As Rick’s disease progressed, Sandy took on an increasing amount of caregiving duties and the hours and costs started piling up. Over time, the financial picture was bleak. While Sandy and Rick had a small amount stocked away for retirement, they did not have long-term care insurance or much in the way of savings. As a nurse, Sandy was aware that long-term care is costly. The type of care most often needed for those with dementia is considered “custodial” and not typically covered by Medicare.

In Massachusetts, where the couple lived, the average annual cost of a nursing home is over $140,000 and the median hourly rate for in-home care is $25. That was much more than Rick and Sandy could afford. And that’s not atypical. People with dementia who need institutional or home-based care can incur enormous expenses that are often borne by family members, most often spouses. If someone needs round-the-clock care, which Rick eventually did, the cost can actually exceed the rate of a nursing home. In some cases, a solution for someone in Rick’s position would be Medicaid, the primary payer of nursing home care. (Now, through state waiver programs, Medicaid is shifting long-term care payments from institutional care to home and community based programs.) But Rick didn’t have Medicaid, either. He was considered ineligible because his total assets exceeded the $2,000 limit allowed by MassHealth (which is what Medicaid is called in Massachusetts).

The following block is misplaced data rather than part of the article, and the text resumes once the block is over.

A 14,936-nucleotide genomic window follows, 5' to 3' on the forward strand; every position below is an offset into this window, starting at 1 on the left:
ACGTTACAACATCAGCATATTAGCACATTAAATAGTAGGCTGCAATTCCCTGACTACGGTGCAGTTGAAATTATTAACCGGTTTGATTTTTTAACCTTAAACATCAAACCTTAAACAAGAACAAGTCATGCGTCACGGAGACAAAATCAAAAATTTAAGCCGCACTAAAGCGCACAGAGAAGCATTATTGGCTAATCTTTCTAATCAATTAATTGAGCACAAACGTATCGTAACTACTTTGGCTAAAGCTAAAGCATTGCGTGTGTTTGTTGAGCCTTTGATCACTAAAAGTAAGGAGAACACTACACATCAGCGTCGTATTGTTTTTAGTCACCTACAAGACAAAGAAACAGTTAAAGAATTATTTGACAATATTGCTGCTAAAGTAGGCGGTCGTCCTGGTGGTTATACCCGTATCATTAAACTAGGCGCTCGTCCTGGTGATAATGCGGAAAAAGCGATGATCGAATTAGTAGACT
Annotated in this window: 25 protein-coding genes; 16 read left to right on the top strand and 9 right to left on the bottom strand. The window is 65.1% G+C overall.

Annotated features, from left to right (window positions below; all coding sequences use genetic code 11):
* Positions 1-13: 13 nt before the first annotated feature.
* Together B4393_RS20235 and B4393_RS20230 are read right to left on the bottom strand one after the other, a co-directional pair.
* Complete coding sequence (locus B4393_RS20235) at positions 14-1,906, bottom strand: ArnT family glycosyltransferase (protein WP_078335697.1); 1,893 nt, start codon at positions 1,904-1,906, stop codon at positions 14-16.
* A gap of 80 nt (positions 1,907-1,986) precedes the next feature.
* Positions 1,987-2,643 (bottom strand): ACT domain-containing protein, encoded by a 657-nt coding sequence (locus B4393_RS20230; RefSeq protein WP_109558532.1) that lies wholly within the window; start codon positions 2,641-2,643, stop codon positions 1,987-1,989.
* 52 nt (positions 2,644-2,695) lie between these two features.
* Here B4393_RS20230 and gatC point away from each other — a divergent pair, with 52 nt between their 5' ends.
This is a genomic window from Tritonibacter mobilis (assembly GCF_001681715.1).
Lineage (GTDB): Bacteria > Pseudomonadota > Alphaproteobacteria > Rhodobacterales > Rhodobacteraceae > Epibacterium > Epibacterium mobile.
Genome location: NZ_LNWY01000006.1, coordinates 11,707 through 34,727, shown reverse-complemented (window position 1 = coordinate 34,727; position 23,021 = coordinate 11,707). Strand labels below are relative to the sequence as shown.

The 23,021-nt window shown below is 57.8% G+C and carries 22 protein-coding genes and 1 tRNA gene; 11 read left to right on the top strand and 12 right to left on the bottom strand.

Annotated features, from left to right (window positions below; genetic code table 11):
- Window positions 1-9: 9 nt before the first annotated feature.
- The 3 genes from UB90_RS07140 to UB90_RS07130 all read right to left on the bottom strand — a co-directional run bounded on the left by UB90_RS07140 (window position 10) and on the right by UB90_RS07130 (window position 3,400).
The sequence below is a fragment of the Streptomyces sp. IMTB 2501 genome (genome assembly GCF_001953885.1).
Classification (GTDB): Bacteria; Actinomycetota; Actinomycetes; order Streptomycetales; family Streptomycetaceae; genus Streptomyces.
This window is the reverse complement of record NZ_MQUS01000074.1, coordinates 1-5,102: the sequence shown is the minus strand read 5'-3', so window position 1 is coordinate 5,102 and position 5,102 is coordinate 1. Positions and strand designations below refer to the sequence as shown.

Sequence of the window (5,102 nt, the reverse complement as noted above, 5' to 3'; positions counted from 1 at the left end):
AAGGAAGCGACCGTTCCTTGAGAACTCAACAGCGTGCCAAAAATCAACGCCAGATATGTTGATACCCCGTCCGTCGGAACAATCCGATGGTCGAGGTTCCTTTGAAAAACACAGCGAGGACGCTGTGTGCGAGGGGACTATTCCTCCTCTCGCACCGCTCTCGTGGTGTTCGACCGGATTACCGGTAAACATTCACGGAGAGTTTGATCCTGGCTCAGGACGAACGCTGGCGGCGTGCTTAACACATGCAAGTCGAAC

Wanting to keep Rick at home, Sandy hired a paid caregiver to help, but was only able to afford a few hours of care a week. Sandy and Rick’s 32-year-old daughter, Grace, stepped in to help keep an eye on her dad and give her mother a much needed break. Reducing her hours at work was difficult and costly, but Grace felt she had no choice.

Like Grace, the majority of caregivers are in the workforce, and 60% report experiencing problems related to financial pressures caused by not being able to work or having to reduce their hours. This pressure is particularly intense for millennial caregivers, who have less earning capacity and savings, yet spend a larger proportion of their wages on caregiving expenses.

Family caregivers for adults with dementia spend over $10,000 annually on out-of-pocket caregiving expenses such as medicine, personal care items, transportation, co-pays and paid caregivers. That’s nearly twice the amount of out-of-pocket costs incurred by those caring for adults without dementia.

Prepare for the unexpected costs of care